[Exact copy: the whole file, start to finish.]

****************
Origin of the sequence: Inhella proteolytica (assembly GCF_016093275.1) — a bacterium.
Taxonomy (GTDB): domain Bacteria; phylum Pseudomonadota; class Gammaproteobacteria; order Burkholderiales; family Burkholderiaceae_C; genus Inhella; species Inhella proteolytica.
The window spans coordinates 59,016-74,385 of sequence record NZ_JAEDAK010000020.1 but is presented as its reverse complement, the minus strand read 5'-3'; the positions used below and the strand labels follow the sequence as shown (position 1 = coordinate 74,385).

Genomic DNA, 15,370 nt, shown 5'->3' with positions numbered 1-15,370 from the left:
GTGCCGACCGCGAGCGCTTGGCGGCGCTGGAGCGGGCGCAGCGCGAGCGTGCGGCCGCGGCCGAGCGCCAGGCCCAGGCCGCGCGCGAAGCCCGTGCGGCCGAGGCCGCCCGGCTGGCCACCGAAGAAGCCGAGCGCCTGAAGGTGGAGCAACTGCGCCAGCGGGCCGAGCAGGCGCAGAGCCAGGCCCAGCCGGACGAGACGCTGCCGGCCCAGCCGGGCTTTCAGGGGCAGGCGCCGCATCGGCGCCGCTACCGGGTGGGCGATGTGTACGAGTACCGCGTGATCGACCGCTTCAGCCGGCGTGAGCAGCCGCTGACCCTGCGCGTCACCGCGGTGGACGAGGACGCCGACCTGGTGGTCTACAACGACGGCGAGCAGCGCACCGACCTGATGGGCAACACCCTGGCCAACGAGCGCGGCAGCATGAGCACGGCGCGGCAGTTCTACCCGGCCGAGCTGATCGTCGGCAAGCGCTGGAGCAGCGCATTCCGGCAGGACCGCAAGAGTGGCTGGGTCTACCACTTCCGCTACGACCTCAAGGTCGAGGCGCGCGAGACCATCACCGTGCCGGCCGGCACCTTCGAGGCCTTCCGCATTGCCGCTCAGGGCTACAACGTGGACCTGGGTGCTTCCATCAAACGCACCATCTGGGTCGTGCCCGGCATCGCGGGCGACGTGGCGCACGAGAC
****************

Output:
Origin of the sequence: Inhella proteolytica (assembly GCF_016093275.1) — a bacterium.
Taxonomy (GTDB): domain Bacteria; phylum Pseudomonadota; class Gammaproteobacteria; order Burkholderiales; family Burkholderiaceae_C; genus Inhella; species Inhella proteolytica.
The window spans coordinates 59,016-74,385 of sequence record NZ_JAEDAK010000020.1 but is presented as its reverse complement, the minus strand read 5'-3'; the positions used below and the strand labels follow the sequence as shown (position 1 = coordinate 74,385).

Genomic DNA, 15,370 nt, shown 5'->3' with positions numbered 1-15,370 from the left:
GTGCCGACCGCGAGCGCTTGGCGGCGCTGGAGCGGGCGCAGCGCGAGCGTGCGGCCGCGGCCGAGCGCCAGGCCCAGGCCGCGCGCGAAGCCCGTGCGGCCGAGGCCGCCCGGCTGGCCACCGAAGAAGCCGAGCGCCTGAAGGTGGAGCAACTGCGCCAGCGGGCCGAGCAGGCGCAGAGCCAGGCCCAGCCGGACGAGACGCTGCCGGCCCAGCCGGGCTTTCAGGGGCAGGCGCCGCATCGGCGCCGCTACCGGGTGGGCGATGTGTACGAGTACCGCGTGATCGACCGCTTCAGCCGGCGTGAGCAGCCGCTGACCCTGCGCGTCACCGCGGTGGACGAGGACGCCGACCTGGTGGTCTACAACGACGGCGAGCAGCGCACCGACCTGATGGGCAACACCCTGGCCAACGAGCGCGGCAGCATGAGCACGGCGCGGCAGTTCTACCCGGCCGAGCTGATCGTCGGCAAGCGCTGGAGCAGCGCATTCCGGCAGGACCGCAAGAGTGGCTGGGTCTACCACTTCCGCTACGACCTCAAGGTCGAGGCGCGCGAGACCATCACCGTGCCGGCCGGCACCTTCGAGGCCTTCCGCATTGCCGCTCAGGGCTACAACGTGGACCTGGGTGCTTCCATCAAACGCACCATCTGGGTCGTGCCCGGCATCGCGGGCGACGTGGCGCACGAGAC